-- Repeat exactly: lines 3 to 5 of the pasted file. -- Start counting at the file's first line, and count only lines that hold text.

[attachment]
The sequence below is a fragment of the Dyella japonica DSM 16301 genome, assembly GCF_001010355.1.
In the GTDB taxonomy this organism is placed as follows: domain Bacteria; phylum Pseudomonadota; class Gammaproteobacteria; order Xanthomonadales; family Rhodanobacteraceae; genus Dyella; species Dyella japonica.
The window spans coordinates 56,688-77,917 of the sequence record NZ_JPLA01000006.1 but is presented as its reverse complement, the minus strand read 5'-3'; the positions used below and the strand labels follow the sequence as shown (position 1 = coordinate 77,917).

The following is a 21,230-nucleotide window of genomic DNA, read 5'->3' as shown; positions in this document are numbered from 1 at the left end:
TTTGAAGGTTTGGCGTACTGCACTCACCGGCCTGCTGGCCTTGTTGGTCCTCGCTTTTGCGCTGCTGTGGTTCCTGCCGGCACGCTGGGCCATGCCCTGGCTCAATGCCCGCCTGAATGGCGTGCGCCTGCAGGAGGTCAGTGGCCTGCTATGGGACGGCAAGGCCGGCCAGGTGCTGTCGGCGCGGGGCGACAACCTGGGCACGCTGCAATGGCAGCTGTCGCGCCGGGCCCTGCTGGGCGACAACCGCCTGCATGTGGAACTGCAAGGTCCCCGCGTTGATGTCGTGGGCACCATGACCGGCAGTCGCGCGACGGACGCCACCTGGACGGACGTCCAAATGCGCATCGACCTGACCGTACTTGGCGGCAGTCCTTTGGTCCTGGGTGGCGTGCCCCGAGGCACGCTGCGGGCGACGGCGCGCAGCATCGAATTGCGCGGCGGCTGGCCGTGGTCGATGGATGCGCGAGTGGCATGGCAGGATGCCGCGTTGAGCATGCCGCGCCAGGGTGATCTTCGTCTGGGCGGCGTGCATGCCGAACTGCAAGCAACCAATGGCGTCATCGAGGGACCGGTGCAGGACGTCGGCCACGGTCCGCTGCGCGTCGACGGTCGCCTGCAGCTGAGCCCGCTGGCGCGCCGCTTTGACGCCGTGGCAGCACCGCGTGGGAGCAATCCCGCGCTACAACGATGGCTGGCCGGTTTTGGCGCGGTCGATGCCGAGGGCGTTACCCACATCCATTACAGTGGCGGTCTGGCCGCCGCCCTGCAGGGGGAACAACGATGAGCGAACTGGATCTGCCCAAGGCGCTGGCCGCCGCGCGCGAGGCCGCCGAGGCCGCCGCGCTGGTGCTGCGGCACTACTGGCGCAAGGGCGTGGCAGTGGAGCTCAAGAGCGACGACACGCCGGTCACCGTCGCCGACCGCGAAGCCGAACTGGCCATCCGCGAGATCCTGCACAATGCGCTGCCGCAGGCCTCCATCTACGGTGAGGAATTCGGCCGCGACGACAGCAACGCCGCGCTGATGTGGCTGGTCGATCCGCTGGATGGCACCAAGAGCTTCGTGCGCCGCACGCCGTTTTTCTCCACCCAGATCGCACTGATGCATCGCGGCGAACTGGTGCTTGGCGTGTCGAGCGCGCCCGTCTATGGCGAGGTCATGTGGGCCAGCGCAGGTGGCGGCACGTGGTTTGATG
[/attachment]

The window spans coordinates 56,688-77,917 of the sequence record NZ_JPLA01000006.1 but is presented as its reverse complement, the minus strand read 5'-3'; the positions used below and the strand labels follow the sequence as shown (position 1 = coordinate 77,917).

The following is a 21,230-nucleotide window of genomic DNA, read 5'->3' as shown; positions in this document are numbered from 1 at the left end:
TTTGAAGGTTTGGCGTACTGCACTCACCGGCCTGCTGGCCTTGTTGGTCCTCGCTTTTGCGCTGCTGTGGTTCCTGCCGGCACGCTGGGCCATGCCCTGGCTCAATGCCCGCCTGAATGGCGTGCGCCTGCAGGAGGTCAGTGGCCTGCTATGGGACGGCAAGGCCGGCCAGGTGCTGTCGGCGCGGGGCGACAACCTGGGCACGCTGCAATGGCAGCTGTCGCGCCGGGCCCTGCTGGGCGACAACCGCCTGCATGTGGAACTGCAAGGTCCCCGCGTTGATGTCGTGGGCACCATGACCGGCAGTCGCGCGACGGACGCCACCTGGACGGACGTCCAAATGCGCATCGACCTGACCGTACTTGGCGGCAGTCCTTTGGTCCTGGGTGGCGTGCCCCGAGGCACGCTGCGGGCGACGGCGCGCAGCATCGAATTGCGCGGCGGCTGGCCGTGGTCGATGGATGCGCGAGTGGCATGGCAGGATGCCGCGTTGAGCATGCCGCGCCAGGGTGATCTTCGTCTGGGCGGCGTGCATGCCGAACTGCAAGCAACCAATGGCGTCATCGAGGGACCGGTGCAGGACGTCGGCCACGGTCCGCTGCGCGTCGACGGTCGCCTGCAGCTGAGCCCGCTGGCGCGCCGCTTTGACGCCGTGGCAGCACCGCGTGGGAGCAATCCCGCGCTACAACGATGGCTGGCCGGTTTTGGCGCGGTCGATGCCGAGGGCGTTACCCACATCCATTACAGTGGCGGTCTGGCCGCCGCCCTGCAGGGGGAACAACGATGAGCGAACTGGATCTGCCCAAGGCGCTGGCCGCCGCGCGCGAGGCCGCCGAGGCCGCCGCGCTGGTGCTGCGGCACTACTGGCGCAAGGGCGTGGCAGTGGAGCTCAAGAGCGACGACACGCCGGTCACCGTCGCCGACCGCGAAGCCGAACTGGCCATCCGCGAGATCCTGCACAATGCGCTGCCGCAGGCCTCCATCTACGGTGAGGAATTCGGCCGCGACGACAGCAACGCCGCGCTGATGTGGCTGGTCGATCCGCTGGATGGCACCAAGAGCTTCGTGCGCCGCACGCCGTTTTTCTCCACCCAGATCGCACTGATGCATCGCGGCGAACTGGTGCTTGGCGTGTCGAGCGCGCCCGTCTATGGCGAGGTCATGTGGGCCAGCGCAGGTGGCGGCACGTGGTTTGATG